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July 1, 2013

Is the glass half-empty or half-full? It's the question Canadians need to ask on every Canada Day. Our country offers so much for which to be grateful – abundant freedom, an extremely high standard of living, a relatively strong social safety net and a desire of many to strengthen the common good.

Yet, it would be Pollyannaish to ignore the troubling signs that afflict our country – an ever-expanding individualism with no regard for others, a disregard for the effects our riotous standard of living has for future generations and a widespread refusal to accept the existence of objective moral standards.

Canadians pride themselves on living in a land that supposedly treats both its own citizens and those from other nations better than does the United States. We have medicare, we say, and the extremes of wealth and poverty are not so noticeable here.

However, there are extremes, and even if some extremes are hidden on remote First Nations reserves, they still exist. Religious and moral structures are slowly crumbling. Where religion does remain strong, it is often a super-structure laid on top of the culture and has little effect on the daily decisions of commerce, recreation and politics.

We live by the personal liberty principle - that if an action does not obviously harm someone, it is legally and morally acceptable. This individualism will be our ruin if it is not brought in check. Our lack of protection for the natural environment, our growing financial debt and the erosion of firm moral standards will leave a heavy burden for future generations.

Natural resources are finite, and we should not greedily hog them all for ourselves. Financial debts must be repaid, and it is unfair to make our grandchildren pay for our extravagances. A nation that does not hold to moral standards leaves its children incapable of facing life's hardships.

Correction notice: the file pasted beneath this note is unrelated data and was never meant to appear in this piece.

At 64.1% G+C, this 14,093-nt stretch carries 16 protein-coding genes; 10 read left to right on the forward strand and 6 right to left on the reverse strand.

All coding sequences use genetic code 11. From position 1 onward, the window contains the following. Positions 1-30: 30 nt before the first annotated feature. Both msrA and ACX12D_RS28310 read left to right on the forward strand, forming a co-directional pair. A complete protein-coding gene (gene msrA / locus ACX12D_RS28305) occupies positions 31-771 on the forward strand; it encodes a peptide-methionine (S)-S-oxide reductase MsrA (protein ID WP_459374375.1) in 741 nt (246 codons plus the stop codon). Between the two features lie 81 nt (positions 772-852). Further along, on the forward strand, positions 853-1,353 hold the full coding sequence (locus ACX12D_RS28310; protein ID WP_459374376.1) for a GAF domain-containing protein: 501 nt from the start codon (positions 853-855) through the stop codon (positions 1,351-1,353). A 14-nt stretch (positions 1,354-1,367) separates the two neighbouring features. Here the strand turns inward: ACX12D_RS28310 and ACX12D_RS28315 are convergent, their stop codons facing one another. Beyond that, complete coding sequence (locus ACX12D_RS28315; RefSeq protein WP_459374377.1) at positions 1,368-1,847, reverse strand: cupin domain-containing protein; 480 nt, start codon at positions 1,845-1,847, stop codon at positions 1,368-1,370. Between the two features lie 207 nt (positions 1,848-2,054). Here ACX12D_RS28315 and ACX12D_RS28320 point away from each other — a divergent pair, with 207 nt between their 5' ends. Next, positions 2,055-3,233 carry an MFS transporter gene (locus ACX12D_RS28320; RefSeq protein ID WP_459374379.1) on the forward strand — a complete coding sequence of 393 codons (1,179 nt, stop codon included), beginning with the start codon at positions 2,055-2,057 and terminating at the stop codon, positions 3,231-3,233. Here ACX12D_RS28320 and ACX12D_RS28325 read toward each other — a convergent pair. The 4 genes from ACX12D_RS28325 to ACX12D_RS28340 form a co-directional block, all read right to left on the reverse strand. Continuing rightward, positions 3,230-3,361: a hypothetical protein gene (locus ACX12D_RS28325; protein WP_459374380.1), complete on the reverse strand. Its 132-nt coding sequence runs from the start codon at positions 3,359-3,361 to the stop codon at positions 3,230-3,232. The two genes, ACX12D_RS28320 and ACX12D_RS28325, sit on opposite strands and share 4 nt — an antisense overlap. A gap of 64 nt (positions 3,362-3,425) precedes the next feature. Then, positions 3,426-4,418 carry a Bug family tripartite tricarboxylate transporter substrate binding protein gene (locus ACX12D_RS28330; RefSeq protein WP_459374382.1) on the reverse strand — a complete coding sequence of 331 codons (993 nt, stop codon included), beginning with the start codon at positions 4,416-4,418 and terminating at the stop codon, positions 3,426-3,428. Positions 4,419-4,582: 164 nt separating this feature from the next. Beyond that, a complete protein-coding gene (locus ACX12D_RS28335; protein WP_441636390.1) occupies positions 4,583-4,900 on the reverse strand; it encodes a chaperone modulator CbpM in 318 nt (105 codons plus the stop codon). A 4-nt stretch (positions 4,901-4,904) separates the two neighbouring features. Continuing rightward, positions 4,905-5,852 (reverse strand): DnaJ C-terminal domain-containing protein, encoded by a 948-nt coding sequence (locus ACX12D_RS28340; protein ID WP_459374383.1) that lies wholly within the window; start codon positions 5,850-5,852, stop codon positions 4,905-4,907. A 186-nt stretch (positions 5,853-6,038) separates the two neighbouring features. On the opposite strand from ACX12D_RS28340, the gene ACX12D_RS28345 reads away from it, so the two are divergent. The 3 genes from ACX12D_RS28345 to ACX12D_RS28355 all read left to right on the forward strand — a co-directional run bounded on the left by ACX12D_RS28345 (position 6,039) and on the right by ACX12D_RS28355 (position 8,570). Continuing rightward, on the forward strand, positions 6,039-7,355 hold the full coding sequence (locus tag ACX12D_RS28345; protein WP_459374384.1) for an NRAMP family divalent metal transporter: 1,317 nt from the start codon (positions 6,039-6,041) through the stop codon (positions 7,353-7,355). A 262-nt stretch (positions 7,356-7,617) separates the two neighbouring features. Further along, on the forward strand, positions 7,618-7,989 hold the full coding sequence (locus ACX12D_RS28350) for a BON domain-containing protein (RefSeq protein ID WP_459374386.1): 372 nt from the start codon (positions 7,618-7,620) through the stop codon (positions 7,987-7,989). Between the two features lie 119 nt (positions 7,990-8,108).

Yet, we cannot say all of this – and more – without acknowledging that those who come to Canada frequently say this is the best country in the world. They say that because they have experienced persecutions, poverty, corruption and violence in their homelands and they find Canada relatively free of such hardships.

"Canada is a paradise," one immigrant told me on several occasions, his comment echoed in various ways by others.

If we are to accept that tribute, we must also be vigilant in protecting "paradise." Current trends will destroy paradise, perhaps sooner than later. The only way out is to acknowledge that God is greater than I and that individualism is a dead end if it is not tempered by a priority for the common good. So when celebrating Canada Day, take stock, not only of the paradise in which we live, but also of the dangerous path on which we tread.